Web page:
Energy generation refers to the process of turning fossil fuels and renewable energy into electricity. This is both a complex process and a wasteful one, as just 60% of the total inputs are transformed into electricity – the rest being lost in the form of heat. This information is captured in the graphic.
With such a wasteful process, the types of inputs being used to generate electricity become extremely important. Despite this, a third of Irish electricity comes from two of the dirtiest fossil fuels on the market – coal and peat. Because of their carbon structure, these fuels generate 40% more greenhouse gases than oil and 96% more than natural gas.
The first step in reducing emissions in this industry is to move away from coal and peat immediately before moving away from gas over the next decade. This year, the Irish government will give a €100-million grant to peat-fuelled electricity production, despite the damage being caused to the environment. In direct contrast to this, People Before Profit would close peat-fuelled power stations as quickly as possible and retrain all staff to work on the bogs with their current level of salary. As a natural habitat, peat bogs can act as carbon sinks if they are managed correctly.
Did you know, if we closed Moneypoint immediately instead of in five years, we would reduce Ireland’s carbon footprint by 30 million tonnes or 50% of the country’s emissions for an entire year?
Organising a Just Transition in this way is, therefore, essential so that working people are not being asked to carry the burden for reducing our national emissions. We would also close the country’s major coal-burning power station at Moneypoint. In 2018, Moneypoint was out of action for over two months, so there is a precedent for coping without it via the wholesale market. People Before Profit would therefore close Moneypoint immediately, instead of the scheduled 2025 – saving 30 million tonnes of Co2 from being pumped into the atmosphere or 50% of the country’s current yearly total. Again, we would support the workers in this plant to retrain on full salary and move into the station’s renewable energy division. Once this is done, we would move rapidly to replace natural gas with wind energy, getting at least 90% of all electricity from this source by 2030.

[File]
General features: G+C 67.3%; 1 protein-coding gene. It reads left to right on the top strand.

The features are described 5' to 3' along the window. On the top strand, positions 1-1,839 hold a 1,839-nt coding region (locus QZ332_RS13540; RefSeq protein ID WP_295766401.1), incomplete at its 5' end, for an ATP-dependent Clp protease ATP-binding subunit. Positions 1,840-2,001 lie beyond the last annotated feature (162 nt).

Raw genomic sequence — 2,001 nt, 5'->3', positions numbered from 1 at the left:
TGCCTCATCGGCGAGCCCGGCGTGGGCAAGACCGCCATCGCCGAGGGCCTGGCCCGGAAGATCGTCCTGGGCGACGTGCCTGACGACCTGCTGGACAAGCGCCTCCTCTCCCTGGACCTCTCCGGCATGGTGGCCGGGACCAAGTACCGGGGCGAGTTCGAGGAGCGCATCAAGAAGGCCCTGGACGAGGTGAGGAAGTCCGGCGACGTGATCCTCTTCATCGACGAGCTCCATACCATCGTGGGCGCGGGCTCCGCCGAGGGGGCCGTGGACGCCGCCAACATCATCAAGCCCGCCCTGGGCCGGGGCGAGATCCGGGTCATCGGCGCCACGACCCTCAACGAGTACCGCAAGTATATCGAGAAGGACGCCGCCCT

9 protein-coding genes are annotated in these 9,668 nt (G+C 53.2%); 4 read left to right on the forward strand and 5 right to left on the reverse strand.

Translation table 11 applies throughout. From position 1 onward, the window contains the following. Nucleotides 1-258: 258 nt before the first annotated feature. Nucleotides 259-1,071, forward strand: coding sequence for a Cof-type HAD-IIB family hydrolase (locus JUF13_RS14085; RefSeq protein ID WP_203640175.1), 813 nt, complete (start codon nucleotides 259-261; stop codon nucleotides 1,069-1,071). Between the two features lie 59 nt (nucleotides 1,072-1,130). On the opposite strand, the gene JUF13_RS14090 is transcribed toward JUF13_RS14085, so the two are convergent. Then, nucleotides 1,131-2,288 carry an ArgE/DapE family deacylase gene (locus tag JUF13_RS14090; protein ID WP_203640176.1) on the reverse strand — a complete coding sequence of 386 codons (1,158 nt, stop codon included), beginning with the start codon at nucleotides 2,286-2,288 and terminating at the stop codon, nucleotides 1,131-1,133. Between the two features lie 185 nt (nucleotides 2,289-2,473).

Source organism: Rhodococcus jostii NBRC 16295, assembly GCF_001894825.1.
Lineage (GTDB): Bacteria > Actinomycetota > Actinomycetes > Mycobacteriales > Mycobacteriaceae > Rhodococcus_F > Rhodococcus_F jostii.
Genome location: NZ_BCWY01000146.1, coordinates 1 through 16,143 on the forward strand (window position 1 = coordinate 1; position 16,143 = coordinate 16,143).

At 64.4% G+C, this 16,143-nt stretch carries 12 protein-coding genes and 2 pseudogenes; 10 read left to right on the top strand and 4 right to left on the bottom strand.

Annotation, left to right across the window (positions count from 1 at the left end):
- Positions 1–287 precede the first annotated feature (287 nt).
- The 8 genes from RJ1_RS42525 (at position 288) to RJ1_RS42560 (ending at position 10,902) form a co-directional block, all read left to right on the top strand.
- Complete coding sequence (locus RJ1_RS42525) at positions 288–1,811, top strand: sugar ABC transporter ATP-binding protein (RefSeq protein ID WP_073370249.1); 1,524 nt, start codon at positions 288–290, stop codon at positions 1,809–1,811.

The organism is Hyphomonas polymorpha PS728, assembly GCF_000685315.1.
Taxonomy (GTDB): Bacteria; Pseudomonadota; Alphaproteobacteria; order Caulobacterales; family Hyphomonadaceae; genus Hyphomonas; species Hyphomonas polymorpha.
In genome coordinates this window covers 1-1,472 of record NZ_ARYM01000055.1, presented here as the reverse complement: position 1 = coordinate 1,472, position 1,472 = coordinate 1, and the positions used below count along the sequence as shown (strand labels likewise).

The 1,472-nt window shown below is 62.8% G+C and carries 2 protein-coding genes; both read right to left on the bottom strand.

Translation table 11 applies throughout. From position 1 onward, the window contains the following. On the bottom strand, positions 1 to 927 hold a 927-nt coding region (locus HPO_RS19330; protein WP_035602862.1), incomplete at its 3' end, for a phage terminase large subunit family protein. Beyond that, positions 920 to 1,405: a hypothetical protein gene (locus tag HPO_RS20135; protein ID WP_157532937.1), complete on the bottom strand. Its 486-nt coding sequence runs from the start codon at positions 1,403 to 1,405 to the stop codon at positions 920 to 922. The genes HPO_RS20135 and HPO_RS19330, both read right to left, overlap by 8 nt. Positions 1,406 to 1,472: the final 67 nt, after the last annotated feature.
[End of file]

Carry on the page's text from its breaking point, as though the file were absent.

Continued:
No to carbon taxes: make the corporations pay
In Budget 2020, Fine Gael introduced a carbon tax of €6 a tonne to be paid by motorists and people heating their homes. This is a regressive tax that will hit low-income, middle-income and rural people hardest. It is also very unlikely to change behaviour as the government have not initiated either a national retrofit programme or free public transport. In addition to destroying good will with people who see the climate being used for extra taxes, this measure creates a dangerous illusion that Fine Gael are taking the climate issue seriously when we know they are not. Remember that 60% of a litre of petrol already goes to the government in taxes without changing behaviour at a macro level.
Instead of this regressive and ineffective measure, People Before Profit favour a twin approach to reducing emissions. On the one hand, we would support people by rolling out a national retrofitting scheme and free public transport. On the other hand, we would take €900 million from the aviation sector this year and look to increase this every year to 2030.
Moving into wind
Last year, Ireland managed to generate 27% of its electricity from wind sources. This has allowed the state to reduce emissions by 3.6 million tonnes – enough to power more than a million road vehicles. The following graph gives a visual representation of this transformation.
Here are our key policy proposals for energy:
- People Before Profit would close all coal and peat-fired power stations immediately. To make sure front-line workers are protected, we would retrain staff and employ them in renewable energy initiatives.
- Over the next 10 years, we would invest €25–€30 billion to build wind capacity to power 90% of our electricity needs, assuming steady levels of demand.